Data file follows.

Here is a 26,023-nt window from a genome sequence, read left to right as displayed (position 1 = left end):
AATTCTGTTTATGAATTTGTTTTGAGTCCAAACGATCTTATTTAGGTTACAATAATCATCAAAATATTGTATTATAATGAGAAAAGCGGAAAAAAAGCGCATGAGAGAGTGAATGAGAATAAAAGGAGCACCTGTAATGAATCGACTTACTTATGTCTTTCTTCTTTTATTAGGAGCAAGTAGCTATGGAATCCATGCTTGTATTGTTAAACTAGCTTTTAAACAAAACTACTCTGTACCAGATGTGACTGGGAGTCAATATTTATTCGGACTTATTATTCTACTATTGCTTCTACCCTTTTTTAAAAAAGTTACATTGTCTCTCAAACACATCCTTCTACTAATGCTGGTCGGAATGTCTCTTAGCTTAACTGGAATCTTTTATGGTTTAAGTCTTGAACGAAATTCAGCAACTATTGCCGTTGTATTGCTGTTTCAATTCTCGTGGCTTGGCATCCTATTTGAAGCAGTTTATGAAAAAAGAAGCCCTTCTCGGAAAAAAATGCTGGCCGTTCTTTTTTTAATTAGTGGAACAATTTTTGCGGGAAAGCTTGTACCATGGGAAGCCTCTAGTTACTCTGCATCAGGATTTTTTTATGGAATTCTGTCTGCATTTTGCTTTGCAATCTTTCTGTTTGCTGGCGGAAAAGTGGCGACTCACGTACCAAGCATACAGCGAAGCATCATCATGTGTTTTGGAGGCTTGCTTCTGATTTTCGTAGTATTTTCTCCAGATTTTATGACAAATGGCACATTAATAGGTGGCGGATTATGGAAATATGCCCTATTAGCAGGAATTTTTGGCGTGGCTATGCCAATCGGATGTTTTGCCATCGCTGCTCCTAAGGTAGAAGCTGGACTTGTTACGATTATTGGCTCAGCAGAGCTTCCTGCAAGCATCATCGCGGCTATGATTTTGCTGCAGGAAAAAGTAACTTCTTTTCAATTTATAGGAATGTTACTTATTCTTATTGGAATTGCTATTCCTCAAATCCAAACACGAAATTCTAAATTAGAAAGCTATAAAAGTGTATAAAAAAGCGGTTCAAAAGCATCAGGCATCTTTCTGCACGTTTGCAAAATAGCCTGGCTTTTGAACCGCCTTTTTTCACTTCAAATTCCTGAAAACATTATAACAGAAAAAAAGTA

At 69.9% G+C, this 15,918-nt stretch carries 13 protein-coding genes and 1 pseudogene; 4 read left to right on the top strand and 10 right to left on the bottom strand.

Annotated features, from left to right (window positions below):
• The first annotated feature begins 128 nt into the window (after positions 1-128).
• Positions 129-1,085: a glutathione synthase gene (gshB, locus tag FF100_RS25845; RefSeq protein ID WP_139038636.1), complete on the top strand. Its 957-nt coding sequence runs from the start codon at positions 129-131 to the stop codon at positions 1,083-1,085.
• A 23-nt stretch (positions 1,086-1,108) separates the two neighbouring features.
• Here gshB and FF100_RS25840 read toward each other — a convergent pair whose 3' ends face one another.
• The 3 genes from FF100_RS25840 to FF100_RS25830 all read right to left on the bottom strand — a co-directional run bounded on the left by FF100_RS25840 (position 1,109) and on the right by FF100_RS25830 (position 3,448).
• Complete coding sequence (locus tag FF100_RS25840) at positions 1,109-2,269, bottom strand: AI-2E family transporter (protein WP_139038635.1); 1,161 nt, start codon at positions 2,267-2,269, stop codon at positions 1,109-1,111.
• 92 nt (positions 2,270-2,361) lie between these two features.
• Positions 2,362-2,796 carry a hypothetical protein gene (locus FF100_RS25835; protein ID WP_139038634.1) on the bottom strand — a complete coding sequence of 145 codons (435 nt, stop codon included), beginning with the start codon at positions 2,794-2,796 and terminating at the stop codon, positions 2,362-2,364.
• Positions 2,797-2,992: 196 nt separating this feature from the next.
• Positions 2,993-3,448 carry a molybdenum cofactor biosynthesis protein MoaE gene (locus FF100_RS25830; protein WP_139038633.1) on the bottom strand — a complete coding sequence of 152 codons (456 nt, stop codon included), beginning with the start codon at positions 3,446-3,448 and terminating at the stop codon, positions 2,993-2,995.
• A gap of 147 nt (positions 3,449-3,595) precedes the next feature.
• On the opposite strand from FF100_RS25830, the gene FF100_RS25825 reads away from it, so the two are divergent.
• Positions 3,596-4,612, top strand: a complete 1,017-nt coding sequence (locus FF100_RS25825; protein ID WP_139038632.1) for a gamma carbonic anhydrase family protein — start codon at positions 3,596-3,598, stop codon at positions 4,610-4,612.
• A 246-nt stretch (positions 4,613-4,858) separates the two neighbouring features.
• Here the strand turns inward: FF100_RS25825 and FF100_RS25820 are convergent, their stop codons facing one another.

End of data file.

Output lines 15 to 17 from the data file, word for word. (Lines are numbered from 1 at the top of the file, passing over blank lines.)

• A gap of 147 nt (positions 3,449-3,595) precedes the next feature.
• On the opposite strand from FF100_RS25830, the gene FF100_RS25825 reads away from it, so the two are divergent.
• Positions 3,596-4,612, top strand: a complete 1,017-nt coding sequence (locus FF100_RS25825; protein ID WP_139038632.1) for a gamma carbonic anhydrase family protein — start codon at positions 3,596-3,598, stop codon at positions 4,610-4,612.